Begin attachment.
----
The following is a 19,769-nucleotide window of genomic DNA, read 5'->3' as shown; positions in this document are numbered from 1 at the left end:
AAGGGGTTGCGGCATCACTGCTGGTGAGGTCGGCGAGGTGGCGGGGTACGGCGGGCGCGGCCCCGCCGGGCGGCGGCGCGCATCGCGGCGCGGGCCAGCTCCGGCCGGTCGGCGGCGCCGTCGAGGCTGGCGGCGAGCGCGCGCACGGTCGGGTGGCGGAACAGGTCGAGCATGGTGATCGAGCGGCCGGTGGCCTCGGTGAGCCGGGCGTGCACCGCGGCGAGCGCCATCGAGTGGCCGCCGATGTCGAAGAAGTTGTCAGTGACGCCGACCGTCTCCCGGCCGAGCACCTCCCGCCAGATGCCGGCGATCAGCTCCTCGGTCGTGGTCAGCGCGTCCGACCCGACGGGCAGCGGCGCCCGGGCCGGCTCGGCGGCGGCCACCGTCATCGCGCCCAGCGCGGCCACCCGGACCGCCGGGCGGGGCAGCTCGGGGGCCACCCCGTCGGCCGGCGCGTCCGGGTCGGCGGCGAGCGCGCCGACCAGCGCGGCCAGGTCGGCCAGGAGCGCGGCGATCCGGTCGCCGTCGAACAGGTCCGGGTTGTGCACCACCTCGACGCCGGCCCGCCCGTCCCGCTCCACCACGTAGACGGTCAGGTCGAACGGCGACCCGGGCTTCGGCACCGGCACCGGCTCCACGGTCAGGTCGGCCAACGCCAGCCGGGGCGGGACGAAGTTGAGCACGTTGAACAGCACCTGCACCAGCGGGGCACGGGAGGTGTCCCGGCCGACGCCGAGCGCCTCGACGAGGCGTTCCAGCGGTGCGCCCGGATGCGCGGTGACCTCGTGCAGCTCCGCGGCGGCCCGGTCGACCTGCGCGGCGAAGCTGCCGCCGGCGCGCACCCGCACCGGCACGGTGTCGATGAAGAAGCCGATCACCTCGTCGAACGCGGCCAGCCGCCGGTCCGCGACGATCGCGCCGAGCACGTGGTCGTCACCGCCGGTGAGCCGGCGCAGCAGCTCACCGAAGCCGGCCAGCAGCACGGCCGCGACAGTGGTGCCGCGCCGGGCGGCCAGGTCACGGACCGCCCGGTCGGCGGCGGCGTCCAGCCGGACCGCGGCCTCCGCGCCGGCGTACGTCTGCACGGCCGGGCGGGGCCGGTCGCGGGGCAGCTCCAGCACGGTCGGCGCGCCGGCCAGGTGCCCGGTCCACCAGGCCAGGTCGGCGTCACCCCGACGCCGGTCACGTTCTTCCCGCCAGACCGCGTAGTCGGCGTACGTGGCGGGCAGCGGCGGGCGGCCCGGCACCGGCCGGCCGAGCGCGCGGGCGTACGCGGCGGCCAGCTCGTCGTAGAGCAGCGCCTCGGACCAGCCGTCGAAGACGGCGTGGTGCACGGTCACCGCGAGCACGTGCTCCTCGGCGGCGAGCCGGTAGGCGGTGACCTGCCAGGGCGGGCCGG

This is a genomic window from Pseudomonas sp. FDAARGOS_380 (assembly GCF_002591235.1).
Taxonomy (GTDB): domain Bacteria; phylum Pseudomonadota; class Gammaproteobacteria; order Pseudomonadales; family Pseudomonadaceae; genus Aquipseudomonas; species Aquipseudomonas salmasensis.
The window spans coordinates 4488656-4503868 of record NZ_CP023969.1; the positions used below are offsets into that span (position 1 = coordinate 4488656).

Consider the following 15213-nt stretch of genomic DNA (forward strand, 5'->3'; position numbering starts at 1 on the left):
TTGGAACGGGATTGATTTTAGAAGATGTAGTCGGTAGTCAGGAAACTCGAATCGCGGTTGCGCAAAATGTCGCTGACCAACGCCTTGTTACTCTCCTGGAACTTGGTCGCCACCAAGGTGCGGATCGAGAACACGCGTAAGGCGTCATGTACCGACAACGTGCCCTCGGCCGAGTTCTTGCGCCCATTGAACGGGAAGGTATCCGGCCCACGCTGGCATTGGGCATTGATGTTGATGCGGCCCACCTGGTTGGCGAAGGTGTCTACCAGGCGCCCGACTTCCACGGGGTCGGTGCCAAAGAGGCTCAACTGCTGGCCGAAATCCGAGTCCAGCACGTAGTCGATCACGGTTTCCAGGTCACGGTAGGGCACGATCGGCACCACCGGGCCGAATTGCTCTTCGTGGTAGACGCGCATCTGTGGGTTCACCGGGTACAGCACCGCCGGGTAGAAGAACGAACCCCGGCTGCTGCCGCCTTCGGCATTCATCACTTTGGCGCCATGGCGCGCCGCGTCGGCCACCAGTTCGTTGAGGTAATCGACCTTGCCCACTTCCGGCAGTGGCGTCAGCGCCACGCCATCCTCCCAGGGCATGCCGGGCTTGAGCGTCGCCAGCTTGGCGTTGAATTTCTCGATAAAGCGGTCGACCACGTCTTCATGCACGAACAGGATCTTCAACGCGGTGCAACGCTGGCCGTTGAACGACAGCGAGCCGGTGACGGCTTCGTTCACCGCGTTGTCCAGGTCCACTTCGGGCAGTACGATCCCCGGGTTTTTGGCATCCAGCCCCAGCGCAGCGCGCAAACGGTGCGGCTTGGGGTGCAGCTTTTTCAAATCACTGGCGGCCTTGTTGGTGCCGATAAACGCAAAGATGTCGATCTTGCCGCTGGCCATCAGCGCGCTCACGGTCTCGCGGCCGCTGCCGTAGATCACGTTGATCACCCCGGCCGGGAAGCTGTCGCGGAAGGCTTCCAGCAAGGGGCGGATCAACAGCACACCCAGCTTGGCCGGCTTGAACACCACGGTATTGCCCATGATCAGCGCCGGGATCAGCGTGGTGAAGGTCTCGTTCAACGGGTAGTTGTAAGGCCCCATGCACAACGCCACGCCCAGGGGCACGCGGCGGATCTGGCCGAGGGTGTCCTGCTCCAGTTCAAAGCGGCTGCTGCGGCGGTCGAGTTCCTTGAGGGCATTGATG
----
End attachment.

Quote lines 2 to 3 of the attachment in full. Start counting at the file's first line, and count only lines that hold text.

AAGGGGTTGCGGCATCACTGCTGGTGAGGTCGGCGAGGTGGCGGGGTACGGCGGGCGCGGCCCCGCCGGGCGGCGGCGCGCATCGCGGCGCGGGCCAGCTCCGGCCGGTCGGCGGCGCCGTCGAGGCTGGCGGCGAGCGCGCGCACGGTCGGGTGGCGGAACAGGTCGAGCATGGTGATCGAGCGGCCGGTGGCCTCGGTGAGCCGGGCGTGCACCGCGGCGAGCGCCATCGAGTGGCCGCCGATGTCGAAGAAGTTGTCAGTGACGCCGACCGTCTCCCGGCCGAGCACCTCCCGCCAGATGCCGGCGATCAGCTCCTCGGTCGTGGTCAGCGCGTCCGACCCGACGGGCAGCGGCGCCCGGGCCGGCTCGGCGGCGGCCACCGTCATCGCGCCCAGCGCGGCCACCCGGACCGCCGGGCGGGGCAGCTCGGGGGCCACCCCGTCGGCCGGCGCGTCCGGGTCGGCGGCGAGCGCGCCGACCAGCGCGGCCAGGTCGGCCAGGAGCGCGGCGATCCGGTCGCCGTCGAACAGGTCCGGGTTGTGCACCACCTCGACGCCGGCCCGCCCGTCCCGCTCCACCACGTAGACGGTCAGGTCGAACGGCGACCCGGGCTTCGGCACCGGCACCGGCTCCACGGTCAGGTCGGCCAACGCCAGCCGGGGCGGGACGAAGTTGAGCACGTTGAACAGCACCTGCACCAGCGGGGCACGGGAGGTGTCCCGGCCGACGCCGAGCGCCTCGACGAGGCGTTCCAGCGGTGCGCCCGGATGCGCGGTGACCTCGTGCAGCTCCGCGGCGGCCCGGTCGACCTGCGCGGCGAAGCTGCCGCCGGCGCGCACCCGCACCGGCACGGTGTCGATGAAGAAGCCGATCACCTCGTCGAACGCGGCCAGCCGCCGGTCCGCGACGATCGCGCCGAGCACGTGGTCGTCACCGCCGGTGAGCCGGCGCAGCAGCTCACCGAAGCCGGCCAGCAGCACGGCCGCGACAGTGGTGCCGCGCCGGGCGGCCAGGTCACGGACCGCCCGGTCGGCGGCGGCGTCCAGCCGGACCGCGGCCTCCGCGCCGGCGTACGTCTGCACGGCCGGGCGGGGCCGGTCGCGGGGCAGCTCCAGCACGGTCGGCGCGCCGGCCAGGTGCCCGGTCCACCAGGCCAGGTCGGCGTCACCCCGACGCCGGTCACGTTCTTCCCGCCAGACCGCGTAGTCGGCGTACGTGGCGGGCAGCGGCGGGCGGCCCGGCACCGGCCGGCCGAGCGCGCGGGCGTACGCGGCGGCCAGCTCGTCGTAGAGCAGCGCCTCGGACCAGCCGTCGAAGACGGCGTGGTGCACGGTCACCGCGAGCACGTGCTCCTCGGCGGCGAGCCGGTAGGCGGTGACCTGCCAGGGCGGGCCGG

This is a genomic window from Pseudomonas sp. FDAARGOS_380 (assembly GCF_002591235.1).